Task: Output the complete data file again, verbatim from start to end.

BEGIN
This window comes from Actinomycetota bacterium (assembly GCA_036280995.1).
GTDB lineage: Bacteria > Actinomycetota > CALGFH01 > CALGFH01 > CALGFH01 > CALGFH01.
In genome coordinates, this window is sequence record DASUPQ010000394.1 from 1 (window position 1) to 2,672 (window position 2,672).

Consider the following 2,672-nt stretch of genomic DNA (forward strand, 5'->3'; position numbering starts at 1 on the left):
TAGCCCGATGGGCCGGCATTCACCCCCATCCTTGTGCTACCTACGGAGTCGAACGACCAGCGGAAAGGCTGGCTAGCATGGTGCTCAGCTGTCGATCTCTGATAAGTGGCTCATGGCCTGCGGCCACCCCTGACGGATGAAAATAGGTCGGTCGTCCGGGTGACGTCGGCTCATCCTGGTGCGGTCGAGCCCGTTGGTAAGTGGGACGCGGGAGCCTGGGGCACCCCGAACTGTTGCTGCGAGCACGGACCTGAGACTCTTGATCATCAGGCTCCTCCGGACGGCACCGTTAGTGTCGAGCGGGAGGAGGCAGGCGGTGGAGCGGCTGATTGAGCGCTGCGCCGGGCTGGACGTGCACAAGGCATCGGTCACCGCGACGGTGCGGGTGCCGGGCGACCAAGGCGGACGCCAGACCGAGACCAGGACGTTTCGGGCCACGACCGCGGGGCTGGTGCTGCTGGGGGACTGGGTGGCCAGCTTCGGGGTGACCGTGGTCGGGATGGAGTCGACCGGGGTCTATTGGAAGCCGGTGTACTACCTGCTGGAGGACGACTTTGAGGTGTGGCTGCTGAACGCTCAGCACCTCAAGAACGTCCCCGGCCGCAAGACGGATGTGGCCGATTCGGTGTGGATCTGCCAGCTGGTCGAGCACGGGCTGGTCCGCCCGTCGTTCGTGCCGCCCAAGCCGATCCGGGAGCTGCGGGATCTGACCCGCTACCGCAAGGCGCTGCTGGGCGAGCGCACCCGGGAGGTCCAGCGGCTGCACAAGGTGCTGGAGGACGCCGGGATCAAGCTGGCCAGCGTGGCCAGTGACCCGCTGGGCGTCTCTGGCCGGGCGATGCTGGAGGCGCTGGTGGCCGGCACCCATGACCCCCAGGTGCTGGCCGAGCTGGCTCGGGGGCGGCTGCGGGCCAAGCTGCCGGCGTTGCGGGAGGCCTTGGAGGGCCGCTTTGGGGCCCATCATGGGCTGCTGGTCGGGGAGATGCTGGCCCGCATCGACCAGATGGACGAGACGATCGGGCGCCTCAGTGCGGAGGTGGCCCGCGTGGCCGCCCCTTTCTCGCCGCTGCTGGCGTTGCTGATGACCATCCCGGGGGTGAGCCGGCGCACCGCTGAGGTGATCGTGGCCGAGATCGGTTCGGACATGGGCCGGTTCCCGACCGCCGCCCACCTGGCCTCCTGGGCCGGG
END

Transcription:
This window comes from Actinomycetota bacterium (assembly GCA_036280995.1).
GTDB lineage: Bacteria > Actinomycetota > CALGFH01 > CALGFH01 > CALGFH01 > CALGFH01.
In genome coordinates, this window is sequence record DASUPQ010000394.1 from 1 (window position 1) to 2,672 (window position 2,672).

Consider the following 2,672-nt stretch of genomic DNA (forward strand, 5'->3'; position numbering starts at 1 on the left):
TAGCCCGATGGGCCGGCATTCACCCCCATCCTTGTGCTACCTACGGAGTCGAACGACCAGCGGAAAGGCTGGCTAGCATGGTGCTCAGCTGTCGATCTCTGATAAGTGGCTCATGGCCTGCGGCCACCCCTGACGGATGAAAATAGGTCGGTCGTCCGGGTGACGTCGGCTCATCCTGGTGCGGTCGAGCCCGTTGGTAAGTGGGACGCGGGAGCCTGGGGCACCCCGAACTGTTGCTGCGAGCACGGACCTGAGACTCTTGATCATCAGGCTCCTCCGGACGGCACCGTTAGTGTCGAGCGGGAGGAGGCAGGCGGTGGAGCGGCTGATTGAGCGCTGCGCCGGGCTGGACGTGCACAAGGCATCGGTCACCGCGACGGTGCGGGTGCCGGGCGACCAAGGCGGACGCCAGACCGAGACCAGGACGTTTCGGGCCACGACCGCGGGGCTGGTGCTGCTGGGGGACTGGGTGGCCAGCTTCGGGGTGACCGTGGTCGGGATGGAGTCGACCGGGGTCTATTGGAAGCCGGTGTACTACCTGCTGGAGGACGACTTTGAGGTGTGGCTGCTGAACGCTCAGCACCTCAAGAACGTCCCCGGCCGCAAGACGGATGTGGCCGATTCGGTGTGGATCTGCCAGCTGGTCGAGCACGGGCTGGTCCGCCCGTCGTTCGTGCCGCCCAAGCCGATCCGGGAGCTGCGGGATCTGACCCGCTACCGCAAGGCGCTGCTGGGCGAGCGCACCCGGGAGGTCCAGCGGCTGCACAAGGTGCTGGAGGACGCCGGGATCAAGCTGGCCAGCGTGGCCAGTGACCCGCTGGGCGTCTCTGGCCGGGCGATGCTGGAGGCGCTGGTGGCCGGCACCCATGACCCCCAGGTGCTGGCCGAGCTGGCTCGGGGGCGGCTGCGGGCCAAGCTGCCGGCGTTGCGGGAGGCCTTGGAGGGCCGCTTTGGGGCCCATCATGGGCTGCTGGTCGGGGAGATGCTGGCCCGCATCGACCAGATGGACGAGACGATCGGGCGCCTCAGTGCGGAGGTGGCCCGCGTGGCCGCCCCTTTCTCGCCGCTGCTGGCGTTGCTGATGACCATCCCGGGGGTGAGCCGGCGCACCGCTGAGGTGATCGTGGCCGAGATCGGTTCGGACATGGGCCGGTTCCCGACCGCCGCCCACCTGGCCTCCTGGGCCGGG